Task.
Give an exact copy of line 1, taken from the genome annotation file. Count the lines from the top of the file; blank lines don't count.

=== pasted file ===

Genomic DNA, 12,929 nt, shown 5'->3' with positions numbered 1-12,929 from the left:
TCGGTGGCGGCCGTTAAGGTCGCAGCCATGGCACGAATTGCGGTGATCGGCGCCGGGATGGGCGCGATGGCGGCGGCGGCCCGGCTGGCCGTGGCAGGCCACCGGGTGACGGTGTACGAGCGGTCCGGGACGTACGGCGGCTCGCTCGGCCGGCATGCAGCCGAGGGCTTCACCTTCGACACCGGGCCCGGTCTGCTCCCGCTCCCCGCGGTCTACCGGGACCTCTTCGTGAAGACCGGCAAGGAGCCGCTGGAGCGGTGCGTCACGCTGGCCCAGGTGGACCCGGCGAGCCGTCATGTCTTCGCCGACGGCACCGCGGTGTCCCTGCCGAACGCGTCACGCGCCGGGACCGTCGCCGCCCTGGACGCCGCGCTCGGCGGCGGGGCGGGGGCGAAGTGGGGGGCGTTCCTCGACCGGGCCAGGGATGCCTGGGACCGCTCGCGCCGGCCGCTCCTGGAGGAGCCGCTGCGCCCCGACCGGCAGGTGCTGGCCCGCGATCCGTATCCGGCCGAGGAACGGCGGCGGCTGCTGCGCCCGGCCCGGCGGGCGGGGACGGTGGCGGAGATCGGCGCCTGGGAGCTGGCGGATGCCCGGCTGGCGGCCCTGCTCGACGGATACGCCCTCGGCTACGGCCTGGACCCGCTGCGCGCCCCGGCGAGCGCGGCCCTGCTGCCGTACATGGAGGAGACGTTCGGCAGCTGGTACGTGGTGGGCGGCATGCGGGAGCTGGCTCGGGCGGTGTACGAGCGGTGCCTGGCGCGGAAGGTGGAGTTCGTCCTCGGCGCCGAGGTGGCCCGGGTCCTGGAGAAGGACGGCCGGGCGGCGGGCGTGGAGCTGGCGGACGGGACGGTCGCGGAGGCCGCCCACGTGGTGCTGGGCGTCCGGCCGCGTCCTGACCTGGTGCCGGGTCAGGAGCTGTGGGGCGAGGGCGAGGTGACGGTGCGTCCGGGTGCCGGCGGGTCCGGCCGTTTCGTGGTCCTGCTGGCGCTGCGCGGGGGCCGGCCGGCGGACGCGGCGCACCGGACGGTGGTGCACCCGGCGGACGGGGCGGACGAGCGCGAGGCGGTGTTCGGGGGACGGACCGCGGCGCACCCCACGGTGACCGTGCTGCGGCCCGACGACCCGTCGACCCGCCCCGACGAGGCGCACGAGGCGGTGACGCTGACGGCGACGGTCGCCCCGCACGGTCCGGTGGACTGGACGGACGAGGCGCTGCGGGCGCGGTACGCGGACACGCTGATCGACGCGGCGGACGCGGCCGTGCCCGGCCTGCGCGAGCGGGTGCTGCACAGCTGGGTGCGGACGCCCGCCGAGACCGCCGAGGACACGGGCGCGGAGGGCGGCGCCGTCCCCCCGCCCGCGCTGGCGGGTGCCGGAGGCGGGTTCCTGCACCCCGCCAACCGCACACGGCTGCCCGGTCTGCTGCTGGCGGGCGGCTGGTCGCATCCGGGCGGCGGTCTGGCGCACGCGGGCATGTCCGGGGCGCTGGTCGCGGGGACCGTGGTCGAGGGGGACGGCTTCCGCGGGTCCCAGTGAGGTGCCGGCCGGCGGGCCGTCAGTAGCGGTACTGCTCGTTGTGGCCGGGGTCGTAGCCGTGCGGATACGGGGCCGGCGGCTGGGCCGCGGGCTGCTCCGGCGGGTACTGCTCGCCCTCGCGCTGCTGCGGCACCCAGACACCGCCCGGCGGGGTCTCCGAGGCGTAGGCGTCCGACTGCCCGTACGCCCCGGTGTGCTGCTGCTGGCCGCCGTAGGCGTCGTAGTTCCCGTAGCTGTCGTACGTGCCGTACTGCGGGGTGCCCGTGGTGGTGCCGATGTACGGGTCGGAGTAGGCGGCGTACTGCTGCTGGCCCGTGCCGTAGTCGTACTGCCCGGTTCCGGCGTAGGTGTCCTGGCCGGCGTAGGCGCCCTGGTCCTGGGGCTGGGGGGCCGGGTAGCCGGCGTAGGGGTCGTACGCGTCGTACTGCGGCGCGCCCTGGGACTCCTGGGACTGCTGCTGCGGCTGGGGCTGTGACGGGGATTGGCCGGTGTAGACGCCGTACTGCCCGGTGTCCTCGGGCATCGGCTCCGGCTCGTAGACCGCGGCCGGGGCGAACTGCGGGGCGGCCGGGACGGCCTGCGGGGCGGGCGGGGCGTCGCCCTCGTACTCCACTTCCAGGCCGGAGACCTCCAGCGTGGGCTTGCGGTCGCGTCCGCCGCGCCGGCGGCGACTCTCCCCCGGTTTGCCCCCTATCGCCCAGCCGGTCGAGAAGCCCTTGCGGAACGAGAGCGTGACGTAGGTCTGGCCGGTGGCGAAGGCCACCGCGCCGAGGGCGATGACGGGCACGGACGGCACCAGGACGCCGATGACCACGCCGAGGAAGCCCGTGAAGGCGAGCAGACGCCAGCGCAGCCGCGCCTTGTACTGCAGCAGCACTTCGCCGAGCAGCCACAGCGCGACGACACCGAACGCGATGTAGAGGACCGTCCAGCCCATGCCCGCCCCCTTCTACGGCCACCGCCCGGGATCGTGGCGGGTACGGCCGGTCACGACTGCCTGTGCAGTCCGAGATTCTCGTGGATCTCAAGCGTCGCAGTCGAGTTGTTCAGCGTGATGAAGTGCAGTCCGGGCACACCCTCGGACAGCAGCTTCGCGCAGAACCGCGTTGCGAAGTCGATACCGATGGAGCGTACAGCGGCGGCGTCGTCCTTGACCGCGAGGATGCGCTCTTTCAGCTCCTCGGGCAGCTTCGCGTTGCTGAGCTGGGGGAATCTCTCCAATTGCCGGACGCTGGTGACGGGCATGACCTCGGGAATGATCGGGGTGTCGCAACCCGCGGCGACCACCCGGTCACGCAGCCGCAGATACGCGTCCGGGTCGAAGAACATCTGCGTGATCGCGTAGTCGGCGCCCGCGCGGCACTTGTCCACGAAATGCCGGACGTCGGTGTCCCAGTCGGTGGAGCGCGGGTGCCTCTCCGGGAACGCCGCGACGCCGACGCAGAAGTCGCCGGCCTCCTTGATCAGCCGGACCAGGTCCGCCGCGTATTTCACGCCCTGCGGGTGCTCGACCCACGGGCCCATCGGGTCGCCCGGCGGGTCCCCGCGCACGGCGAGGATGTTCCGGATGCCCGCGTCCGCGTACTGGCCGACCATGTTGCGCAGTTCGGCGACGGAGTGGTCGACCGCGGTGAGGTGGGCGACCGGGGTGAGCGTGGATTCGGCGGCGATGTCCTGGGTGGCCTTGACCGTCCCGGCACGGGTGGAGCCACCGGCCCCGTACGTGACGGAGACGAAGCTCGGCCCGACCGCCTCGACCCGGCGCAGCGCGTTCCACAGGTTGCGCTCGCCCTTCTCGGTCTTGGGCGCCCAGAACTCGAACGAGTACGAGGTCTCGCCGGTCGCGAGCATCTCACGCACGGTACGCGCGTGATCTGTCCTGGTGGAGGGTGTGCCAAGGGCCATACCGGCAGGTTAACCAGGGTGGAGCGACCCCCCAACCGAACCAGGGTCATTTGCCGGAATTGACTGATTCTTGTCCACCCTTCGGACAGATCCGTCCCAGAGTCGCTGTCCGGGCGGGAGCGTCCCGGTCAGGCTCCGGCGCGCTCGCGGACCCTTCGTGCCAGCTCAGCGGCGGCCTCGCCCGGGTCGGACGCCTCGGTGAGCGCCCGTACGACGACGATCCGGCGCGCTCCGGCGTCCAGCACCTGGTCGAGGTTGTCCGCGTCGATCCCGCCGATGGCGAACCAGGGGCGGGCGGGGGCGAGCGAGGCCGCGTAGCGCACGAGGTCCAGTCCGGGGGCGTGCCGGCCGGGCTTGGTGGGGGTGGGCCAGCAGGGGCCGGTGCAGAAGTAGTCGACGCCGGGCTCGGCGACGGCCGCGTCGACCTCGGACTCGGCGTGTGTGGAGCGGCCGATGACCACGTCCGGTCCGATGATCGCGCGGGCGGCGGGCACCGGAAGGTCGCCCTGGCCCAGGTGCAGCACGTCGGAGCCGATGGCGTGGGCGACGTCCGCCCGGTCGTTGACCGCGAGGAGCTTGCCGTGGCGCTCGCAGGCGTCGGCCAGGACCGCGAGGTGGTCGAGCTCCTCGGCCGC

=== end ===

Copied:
Genomic DNA, 12,929 nt, shown 5'->3' with positions numbered 1-12,929 from the left: